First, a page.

- Signs of an allergic reaction, like rash; hives; itching; red, swollen, blistered, or peeling skin with or without fever; wheezing; tightness in the chest or throat; trouble breathing, swallowing, or talking; unusual hoarseness; or swelling of the mouth, face, lips, tongue, or throat.
- Trouble controlling body movements, twitching, change in balance, trouble swallowing or speaking.
- Very bad dizziness or passing out.
- Shakiness, trouble moving around, or stiffness.
- Not able to pass urine.
- Feeling very tired or weak.
- Any unexplained bruising or bleeding.
- Change in eyesight.
- Hallucinations (seeing or hearing things that are not there).
- Mood changes.
- Enlarged breasts.
- Not able to get or keep an erection.
- For women, no period.
- Nipple discharge.
- Some people who take this medicine may get a very bad muscle problem called tardive dyskinesia. This muscle problem may not go away even if haloperidol injection is stopped. Sometimes, signs may lessen or go away over time after this medicine is stopped. The risk of tardive dyskinesia may be greater in people with diabetes and in older adults, especially older women. The risk is also greater the longer you take haloperidol injection or with higher doses. Muscle problems may also occur after short-term use with low doses. Call your doctor right away if you have trouble controlling body movements or if you have muscle problems with your tongue, face, mouth, or jaw like tongue sticking out, puffing cheeks, mouth puckering, or chewing.
- Call your doctor right away if you have a painful erection (hard penis) or an erection that lasts for longer than 4 hours. This may happen even when you are not having sex. If this is not treated right away, it may lead to lasting sex problems and you may not be able to have sex.
- Some people have gotten pneumonia when taking this medicine. Sometimes, this has been deadly. Call your doctor right away if you have fever, chest pain, cough, shortness of breath, or wheezing.
What are some other side effects of Haloperidol Injection?
All drugs may cause side effects. However, many people have no side effects or only have minor side effects. Call your doctor or get medical help if any of these side effects or any other side effects bother you or do not go away:
- Feeling sleepy.
- Hard stools (constipation).
- Dry mouth.
- Upset stomach or throwing up.
- Loose stools (diarrhea).
- Not hungry.
- Not able to sleep.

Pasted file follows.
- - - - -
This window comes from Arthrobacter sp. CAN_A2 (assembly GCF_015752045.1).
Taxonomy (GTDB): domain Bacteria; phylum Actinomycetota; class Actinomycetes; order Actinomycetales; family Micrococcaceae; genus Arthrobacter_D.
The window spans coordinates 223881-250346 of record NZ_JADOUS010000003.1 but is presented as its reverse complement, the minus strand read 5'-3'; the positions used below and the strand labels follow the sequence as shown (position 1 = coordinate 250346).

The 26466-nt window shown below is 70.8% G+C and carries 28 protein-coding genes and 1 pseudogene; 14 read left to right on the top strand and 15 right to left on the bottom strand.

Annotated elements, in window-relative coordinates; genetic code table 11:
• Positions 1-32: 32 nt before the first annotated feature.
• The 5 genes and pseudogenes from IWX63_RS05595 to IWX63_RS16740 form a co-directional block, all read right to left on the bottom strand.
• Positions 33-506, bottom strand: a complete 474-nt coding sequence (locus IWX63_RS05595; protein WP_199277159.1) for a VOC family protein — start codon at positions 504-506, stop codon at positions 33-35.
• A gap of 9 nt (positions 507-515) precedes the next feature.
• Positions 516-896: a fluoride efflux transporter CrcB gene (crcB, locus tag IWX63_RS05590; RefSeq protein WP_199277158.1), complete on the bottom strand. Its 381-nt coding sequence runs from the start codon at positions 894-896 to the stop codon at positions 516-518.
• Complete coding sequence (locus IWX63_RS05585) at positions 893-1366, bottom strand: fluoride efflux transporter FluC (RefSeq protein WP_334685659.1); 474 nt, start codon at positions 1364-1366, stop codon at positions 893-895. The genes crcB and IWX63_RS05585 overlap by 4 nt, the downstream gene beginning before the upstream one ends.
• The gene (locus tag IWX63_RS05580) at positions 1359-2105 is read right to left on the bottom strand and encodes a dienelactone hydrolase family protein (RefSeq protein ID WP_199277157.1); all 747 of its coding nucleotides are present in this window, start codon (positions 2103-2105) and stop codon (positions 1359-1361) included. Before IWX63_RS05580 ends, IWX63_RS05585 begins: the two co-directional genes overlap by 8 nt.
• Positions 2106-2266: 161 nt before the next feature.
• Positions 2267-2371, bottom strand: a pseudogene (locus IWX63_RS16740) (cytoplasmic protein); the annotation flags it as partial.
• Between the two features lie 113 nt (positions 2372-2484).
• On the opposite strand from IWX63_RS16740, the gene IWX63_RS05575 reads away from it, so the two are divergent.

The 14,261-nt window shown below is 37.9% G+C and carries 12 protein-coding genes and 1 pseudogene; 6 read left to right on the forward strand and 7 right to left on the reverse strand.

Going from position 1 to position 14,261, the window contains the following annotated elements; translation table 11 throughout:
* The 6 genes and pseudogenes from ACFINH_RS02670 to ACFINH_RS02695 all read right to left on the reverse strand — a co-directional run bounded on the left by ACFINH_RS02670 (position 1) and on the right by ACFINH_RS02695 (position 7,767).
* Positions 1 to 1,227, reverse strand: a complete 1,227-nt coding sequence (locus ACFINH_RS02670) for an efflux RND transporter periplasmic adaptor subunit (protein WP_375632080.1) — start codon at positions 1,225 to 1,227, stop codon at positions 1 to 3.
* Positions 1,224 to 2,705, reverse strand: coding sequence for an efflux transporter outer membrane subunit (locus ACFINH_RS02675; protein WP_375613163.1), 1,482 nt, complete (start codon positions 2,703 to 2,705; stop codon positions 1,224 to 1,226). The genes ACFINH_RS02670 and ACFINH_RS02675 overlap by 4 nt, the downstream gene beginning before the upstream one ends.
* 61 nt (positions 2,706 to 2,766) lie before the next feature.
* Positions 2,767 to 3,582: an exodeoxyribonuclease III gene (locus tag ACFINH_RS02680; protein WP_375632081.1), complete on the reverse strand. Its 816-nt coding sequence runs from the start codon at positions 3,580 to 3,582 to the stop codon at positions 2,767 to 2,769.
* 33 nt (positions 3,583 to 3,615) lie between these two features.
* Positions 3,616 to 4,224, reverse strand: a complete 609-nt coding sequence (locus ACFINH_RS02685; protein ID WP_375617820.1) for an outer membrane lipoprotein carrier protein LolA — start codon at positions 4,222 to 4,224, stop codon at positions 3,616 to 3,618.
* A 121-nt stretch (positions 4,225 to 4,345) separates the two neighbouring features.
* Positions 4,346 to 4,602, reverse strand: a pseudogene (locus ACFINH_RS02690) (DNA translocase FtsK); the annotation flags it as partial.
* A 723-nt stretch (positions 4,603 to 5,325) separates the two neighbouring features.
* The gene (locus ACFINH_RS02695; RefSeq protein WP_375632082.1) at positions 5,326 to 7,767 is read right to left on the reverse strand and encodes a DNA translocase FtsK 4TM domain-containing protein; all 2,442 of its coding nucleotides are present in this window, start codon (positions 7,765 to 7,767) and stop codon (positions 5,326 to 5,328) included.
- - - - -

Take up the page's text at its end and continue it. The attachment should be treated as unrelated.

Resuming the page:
These are not all of the side effects that may occur. If you have questions about side effects, call your doctor. Call your doctor for medical advice about side effects.
You may report side effects to the FDA at 1-800-FDA-1088. You may also report side effects at http://www.fda.gov/medwatch.
See also: Side effects (in more detail)
If OVERDOSE is suspected:
If you think there has been an overdose, call your poison control center or get medical care right away. Be ready to tell or show what was taken, how much, and when it happened.
How do I store and/or throw out Haloperidol Injection?
- If you need to store haloperidol injection at home, talk with your doctor, nurse, or pharmacist about how to store it.
- Keep all drugs in a safe place. Keep all drugs out of the reach of children and pets.
- Throw away unused or expired drugs. Do not flush down a toilet or pour down a drain unless you are told to do so. Check with your pharmacist if you have questions about the best way to throw out drugs. There may be drug take-back programs in your area.
Consumer Information Use and Disclaimer
- If your symptoms or health problems do not get better or if they become worse, call your doctor.
- Do not share your drugs with others and do not take anyone else's drugs.
- Keep a list of all your drugs (prescription, natural products, vitamins, OTC) with you. Give this list to your doctor.
- Talk with the doctor before starting any new drug, including prescription or OTC, natural products, or vitamins.
- Some drugs may have another patient information leaflet. Check with your pharmacist. If you have any questions about this medicine, please talk with your doctor, nurse, pharmacist, or other health care provider.
- If you think there has been an overdose, call your poison control center or get medical care right away. Be ready to tell or show what was taken, how much, and when it happened.
Disclaimer: This information should not be used to decide whether or not to take haloperidol injection or any other medicine. Only the healthcare provider has the knowledge and training to decide which medicines are right for a specific patient. This information does not endorse any medicine as safe, effective, or approved for treating any patient or health condition. This is only a brief summary of general information about this medicine. It does NOT include all information about the possible uses, directions, warnings, precautions, interactions, adverse effects, or risks that may apply to haloperidol injection. This information is not specific medical advice and does not replace information you receive from the healthcare provider. You must talk with the healthcare provider for complete information about the risks and benefits of using this medicine.
Review Date: February 7, 2018